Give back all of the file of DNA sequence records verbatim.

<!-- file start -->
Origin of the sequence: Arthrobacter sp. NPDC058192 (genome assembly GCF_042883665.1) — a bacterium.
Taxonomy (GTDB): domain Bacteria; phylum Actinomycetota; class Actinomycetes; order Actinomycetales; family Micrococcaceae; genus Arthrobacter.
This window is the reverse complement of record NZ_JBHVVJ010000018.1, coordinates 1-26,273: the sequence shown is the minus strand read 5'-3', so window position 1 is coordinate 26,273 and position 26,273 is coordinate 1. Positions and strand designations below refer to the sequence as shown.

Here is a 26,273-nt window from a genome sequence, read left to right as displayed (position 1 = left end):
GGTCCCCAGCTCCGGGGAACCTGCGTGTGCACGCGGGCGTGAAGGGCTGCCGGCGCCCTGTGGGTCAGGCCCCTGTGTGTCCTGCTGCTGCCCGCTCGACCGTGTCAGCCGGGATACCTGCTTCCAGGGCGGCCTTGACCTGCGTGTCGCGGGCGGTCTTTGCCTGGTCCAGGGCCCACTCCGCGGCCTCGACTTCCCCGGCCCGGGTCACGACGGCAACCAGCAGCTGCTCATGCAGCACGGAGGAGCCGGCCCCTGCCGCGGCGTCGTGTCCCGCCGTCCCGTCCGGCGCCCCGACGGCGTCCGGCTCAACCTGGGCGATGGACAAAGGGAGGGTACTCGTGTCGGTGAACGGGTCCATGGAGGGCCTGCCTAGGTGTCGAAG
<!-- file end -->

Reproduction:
Origin of the sequence: Arthrobacter sp. NPDC058192 (genome assembly GCF_042883665.1) — a bacterium.
Taxonomy (GTDB): domain Bacteria; phylum Actinomycetota; class Actinomycetes; order Actinomycetales; family Micrococcaceae; genus Arthrobacter.
This window is the reverse complement of record NZ_JBHVVJ010000018.1, coordinates 1-26,273: the sequence shown is the minus strand read 5'-3', so window position 1 is coordinate 26,273 and position 26,273 is coordinate 1. Positions and strand designations below refer to the sequence as shown.

Here is a 26,273-nt window from a genome sequence, read left to right as displayed (position 1 = left end):
GGTCCCCAGCTCCGGGGAACCTGCGTGTGCACGCGGGCGTGAAGGGCTGCCGGCGCCCTGTGGGTCAGGCCCCTGTGTGTCCTGCTGCTGCCCGCTCGACCGTGTCAGCCGGGATACCTGCTTCCAGGGCGGCCTTGACCTGCGTGTCGCGGGCGGTCTTTGCCTGGTCCAGGGCCCACTCCGCGGCCTCGACTTCCCCGGCCCGGGTCACGACGGCAACCAGCAGCTGCTCATGCAGCACGGAGGAGCCGGCCCCTGCCGCGGCGTCGTGTCCCGCCGTCCCGTCCGGCGCCCCGACGGCGTCCGGCTCAACCTGGGCGATGGACAAAGGGAGGGTACTCGTGTCGGTGAACGGGTCCATGGAGGGCCTGCCTAGGTGTCGAAG